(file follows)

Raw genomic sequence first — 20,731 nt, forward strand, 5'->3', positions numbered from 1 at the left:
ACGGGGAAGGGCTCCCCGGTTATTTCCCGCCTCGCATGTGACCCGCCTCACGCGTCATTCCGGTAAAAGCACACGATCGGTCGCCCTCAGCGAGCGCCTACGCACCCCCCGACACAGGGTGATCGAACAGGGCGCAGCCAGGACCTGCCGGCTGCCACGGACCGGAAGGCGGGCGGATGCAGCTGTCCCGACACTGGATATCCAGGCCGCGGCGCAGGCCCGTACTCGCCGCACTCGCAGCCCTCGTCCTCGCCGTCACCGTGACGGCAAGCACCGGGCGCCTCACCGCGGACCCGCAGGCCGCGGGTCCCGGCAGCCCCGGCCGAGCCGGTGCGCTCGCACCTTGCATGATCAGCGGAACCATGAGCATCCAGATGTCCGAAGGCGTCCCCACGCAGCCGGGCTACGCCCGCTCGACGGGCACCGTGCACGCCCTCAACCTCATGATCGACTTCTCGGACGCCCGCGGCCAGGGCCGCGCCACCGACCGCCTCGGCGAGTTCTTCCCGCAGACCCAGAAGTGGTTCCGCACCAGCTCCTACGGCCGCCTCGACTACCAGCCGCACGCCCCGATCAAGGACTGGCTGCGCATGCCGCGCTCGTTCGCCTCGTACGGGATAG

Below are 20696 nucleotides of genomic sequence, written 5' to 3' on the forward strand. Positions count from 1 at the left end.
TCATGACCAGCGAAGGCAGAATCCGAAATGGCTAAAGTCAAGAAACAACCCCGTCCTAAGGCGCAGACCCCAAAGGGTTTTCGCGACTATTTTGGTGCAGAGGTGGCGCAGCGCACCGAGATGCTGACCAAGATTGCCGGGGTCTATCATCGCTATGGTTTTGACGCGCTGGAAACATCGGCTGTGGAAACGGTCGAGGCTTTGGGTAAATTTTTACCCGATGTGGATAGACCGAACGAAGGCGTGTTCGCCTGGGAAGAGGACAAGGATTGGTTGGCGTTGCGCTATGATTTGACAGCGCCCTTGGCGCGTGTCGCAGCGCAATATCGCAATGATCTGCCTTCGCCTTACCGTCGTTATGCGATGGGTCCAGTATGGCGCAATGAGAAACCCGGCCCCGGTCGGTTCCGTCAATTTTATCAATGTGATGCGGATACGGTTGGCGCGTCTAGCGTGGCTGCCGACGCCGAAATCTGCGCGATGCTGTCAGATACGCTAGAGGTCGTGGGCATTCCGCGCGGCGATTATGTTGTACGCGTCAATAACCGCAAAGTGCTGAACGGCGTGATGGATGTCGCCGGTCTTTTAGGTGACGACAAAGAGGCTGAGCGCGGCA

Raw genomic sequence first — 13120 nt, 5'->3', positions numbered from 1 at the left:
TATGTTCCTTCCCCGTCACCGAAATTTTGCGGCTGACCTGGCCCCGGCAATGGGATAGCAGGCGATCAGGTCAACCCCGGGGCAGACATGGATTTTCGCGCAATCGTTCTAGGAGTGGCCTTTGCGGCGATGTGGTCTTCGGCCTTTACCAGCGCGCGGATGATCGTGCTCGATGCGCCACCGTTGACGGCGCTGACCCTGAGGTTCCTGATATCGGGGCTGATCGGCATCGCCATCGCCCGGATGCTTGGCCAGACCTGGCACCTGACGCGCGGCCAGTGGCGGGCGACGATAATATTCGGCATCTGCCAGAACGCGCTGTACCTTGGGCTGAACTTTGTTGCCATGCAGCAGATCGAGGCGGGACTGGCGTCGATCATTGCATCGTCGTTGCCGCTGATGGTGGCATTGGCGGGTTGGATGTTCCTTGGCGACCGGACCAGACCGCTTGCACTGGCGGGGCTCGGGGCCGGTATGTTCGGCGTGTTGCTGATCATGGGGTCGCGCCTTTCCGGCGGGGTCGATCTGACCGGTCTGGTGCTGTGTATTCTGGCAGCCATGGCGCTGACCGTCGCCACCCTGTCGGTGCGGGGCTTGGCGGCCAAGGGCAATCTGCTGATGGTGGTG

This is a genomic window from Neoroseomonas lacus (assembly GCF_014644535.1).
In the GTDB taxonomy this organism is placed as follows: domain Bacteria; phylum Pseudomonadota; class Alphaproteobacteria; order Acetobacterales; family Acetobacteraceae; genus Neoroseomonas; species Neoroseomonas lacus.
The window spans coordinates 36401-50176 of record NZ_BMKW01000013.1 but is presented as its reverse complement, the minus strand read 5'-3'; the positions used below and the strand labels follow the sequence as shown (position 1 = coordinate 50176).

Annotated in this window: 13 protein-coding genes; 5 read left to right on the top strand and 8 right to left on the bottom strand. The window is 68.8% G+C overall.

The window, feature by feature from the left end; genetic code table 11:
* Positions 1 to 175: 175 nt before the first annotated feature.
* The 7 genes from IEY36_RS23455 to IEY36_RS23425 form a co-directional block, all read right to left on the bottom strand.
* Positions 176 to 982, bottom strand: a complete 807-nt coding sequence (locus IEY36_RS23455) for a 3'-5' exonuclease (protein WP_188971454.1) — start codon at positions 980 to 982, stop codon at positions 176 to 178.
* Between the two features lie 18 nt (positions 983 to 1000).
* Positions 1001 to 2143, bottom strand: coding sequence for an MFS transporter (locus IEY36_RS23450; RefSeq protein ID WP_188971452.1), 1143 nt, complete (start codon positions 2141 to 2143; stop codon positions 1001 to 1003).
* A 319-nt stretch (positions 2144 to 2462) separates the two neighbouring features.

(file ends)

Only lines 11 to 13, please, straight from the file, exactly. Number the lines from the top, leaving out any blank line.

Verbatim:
The window, feature by feature from the left end; genetic code table 11:
* Positions 1 to 175: 175 nt before the first annotated feature.
* The 7 genes from IEY36_RS23455 to IEY36_RS23425 form a co-directional block, all read right to left on the bottom strand.